In the words of Benjamin Franklin, the best lies are indeed half truths. Some of these ingredients are in fact part of some vaccinations however they are not as harmful as they are often presented to be. Vaccines do not contain the form of mercury that is associated with heavy metal poisoning but rather contain “Ethylmercury”, which is used as a preservative for some vaccines. This chemical has a very short half-life, i.e. it will only stay in the body for a few days and is therefore unable to cause any harm. Some other chemicals used in vaccines, such as formaldehyde, are indeed poisonous in large doses, as claimed by the anti-vaccination movement – but the amount contained within a vaccine is lower than the amount found naturally within our bodies, and is even used in other drugs to treat conditions like Urinary Tract Infection. However, in an attempt to address public concern, the use of formaldehyde as a preservative has been, by and large, banned in many countries. This has now been replaced with a phenol which has actually been shown to be more effective.
Other alleged ingredients include animal blood and animal virus. This no doubt stems from the animal extract that is often used to encourage the growth of microorganisms, allowing scientists to mimic a biological environment with similar conditions to the human body. Without the use of these animal products, scientists cannot test the safety of these vaccines. Furthermore, viruses can’t grow outside of a host, so animal tissue is often used in order to develop a viable vaccine.
Why was there a setback in vaccinations?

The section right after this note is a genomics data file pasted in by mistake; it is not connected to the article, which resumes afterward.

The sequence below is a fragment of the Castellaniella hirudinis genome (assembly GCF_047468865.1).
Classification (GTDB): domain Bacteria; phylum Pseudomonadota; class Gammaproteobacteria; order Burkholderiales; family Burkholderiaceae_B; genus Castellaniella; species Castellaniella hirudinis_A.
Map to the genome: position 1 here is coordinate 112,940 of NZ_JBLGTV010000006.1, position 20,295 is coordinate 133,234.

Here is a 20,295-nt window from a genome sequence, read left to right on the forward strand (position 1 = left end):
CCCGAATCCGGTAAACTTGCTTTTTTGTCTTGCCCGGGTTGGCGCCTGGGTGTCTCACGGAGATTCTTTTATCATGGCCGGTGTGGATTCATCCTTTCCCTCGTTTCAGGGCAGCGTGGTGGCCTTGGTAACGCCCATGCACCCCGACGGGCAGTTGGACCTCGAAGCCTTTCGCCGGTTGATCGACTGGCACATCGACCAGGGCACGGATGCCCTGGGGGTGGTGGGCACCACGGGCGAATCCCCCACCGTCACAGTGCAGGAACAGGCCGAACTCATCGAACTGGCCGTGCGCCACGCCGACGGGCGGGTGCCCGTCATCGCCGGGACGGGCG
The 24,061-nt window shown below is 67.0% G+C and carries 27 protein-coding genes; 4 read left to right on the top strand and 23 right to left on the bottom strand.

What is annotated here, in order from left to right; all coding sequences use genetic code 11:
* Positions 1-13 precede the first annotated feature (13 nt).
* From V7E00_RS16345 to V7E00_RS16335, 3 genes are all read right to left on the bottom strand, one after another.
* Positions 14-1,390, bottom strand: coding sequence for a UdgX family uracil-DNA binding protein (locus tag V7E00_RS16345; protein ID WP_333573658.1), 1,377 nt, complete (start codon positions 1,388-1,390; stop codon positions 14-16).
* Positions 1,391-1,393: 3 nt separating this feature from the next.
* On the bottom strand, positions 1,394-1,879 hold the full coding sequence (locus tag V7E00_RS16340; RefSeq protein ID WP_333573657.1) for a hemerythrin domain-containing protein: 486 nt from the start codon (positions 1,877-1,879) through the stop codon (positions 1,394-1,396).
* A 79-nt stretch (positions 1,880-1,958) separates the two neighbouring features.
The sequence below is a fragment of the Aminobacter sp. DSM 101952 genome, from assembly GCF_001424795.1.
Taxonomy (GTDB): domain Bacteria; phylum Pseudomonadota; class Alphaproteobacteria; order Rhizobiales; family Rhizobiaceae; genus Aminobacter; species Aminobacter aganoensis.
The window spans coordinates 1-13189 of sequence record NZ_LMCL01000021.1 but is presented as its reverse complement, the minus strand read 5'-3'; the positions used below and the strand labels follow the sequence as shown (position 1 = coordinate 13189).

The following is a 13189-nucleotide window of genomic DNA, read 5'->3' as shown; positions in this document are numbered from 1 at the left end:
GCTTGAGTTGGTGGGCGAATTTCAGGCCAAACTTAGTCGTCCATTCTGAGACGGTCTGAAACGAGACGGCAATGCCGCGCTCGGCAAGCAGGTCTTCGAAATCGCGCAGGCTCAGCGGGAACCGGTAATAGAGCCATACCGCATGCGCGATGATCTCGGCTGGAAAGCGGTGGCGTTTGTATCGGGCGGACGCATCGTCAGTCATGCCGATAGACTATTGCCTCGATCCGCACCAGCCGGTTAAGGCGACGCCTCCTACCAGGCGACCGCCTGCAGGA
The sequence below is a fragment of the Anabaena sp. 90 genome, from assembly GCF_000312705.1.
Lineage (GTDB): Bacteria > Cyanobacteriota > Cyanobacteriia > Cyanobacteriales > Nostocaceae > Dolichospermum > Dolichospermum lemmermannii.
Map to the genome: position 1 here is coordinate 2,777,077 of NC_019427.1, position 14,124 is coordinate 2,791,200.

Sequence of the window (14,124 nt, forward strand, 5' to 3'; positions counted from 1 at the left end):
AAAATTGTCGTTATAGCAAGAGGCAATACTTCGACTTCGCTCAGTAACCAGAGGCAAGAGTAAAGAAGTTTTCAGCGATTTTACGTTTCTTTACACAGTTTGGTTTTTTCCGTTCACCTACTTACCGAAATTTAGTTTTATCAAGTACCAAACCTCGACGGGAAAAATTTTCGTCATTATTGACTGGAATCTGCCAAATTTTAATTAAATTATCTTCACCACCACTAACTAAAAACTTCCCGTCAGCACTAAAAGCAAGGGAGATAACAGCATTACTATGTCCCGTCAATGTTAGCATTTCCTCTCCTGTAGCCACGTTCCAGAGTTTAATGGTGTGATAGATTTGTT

A serious blow to the vaccination movement occurred in 1998, when a former British doctor by the name of Andrew Wakefield published a paper about the possible links between the MMR vaccine and cases of autism. This allegation resulted in vaccination rates in the UK to drop to below 80%. Following this, many organisations launched research into the MMR vaccine, including the General Medical Council, Centers for Disease Control and Prevention, the NHS, American Academy of Pediatrics, and many more. Thousands of scientists took to their labs to ensure the safety of the children who were receiving these vaccinations.
After more than a decade of research and millions of vaccinations worldwide, it was concluded that there was in fact no link between vaccination and autism, nor had there ever been. Shadows were cast on the integrity of the results produced by Wakefield and research into the methods in which he performed his tests showed that his research was in fact an elaborate fraud. His medical license was revoked by the General Medical Council for the fraudulent paper, and his research has been thoroughly proven to be completely false. However, this has not stopped people believing in the idea, despite all the evidence against it.
Andrew Wakefield was not the only man trying to set back the vaccination movement – this new wave of anti-vaccine movement contains people who are so eager to pass on this propaganda but have no medical training or even a basic understanding of how vaccines work. They see ingredient lists and jump to conclusions before taking the time to understand the science behind it all. It would take a thesis to explain the content of each vaccines but I can safely say that lack of these vital medications has managed to lead to thousands of deaths. Between June 2007 and September 2014, the US health services have reported almost 140,000 cases of illnesses and more than 6,000 deaths due to the anti-vaccine movement. This is not a harmless internet meme, there are real casualties most of whom are often young vulnerable children.
As it stands there are only a few more words to say about this, next time your GP recommends a vaccine for you, trust that they are not trying to poison you and stop the spread of diseases by getting vaccinated and, based on all of the available research and overwhelming evidence, I can say with complete confidence that vaccines do not cause autism.
What do you think about vaccines? Let us know!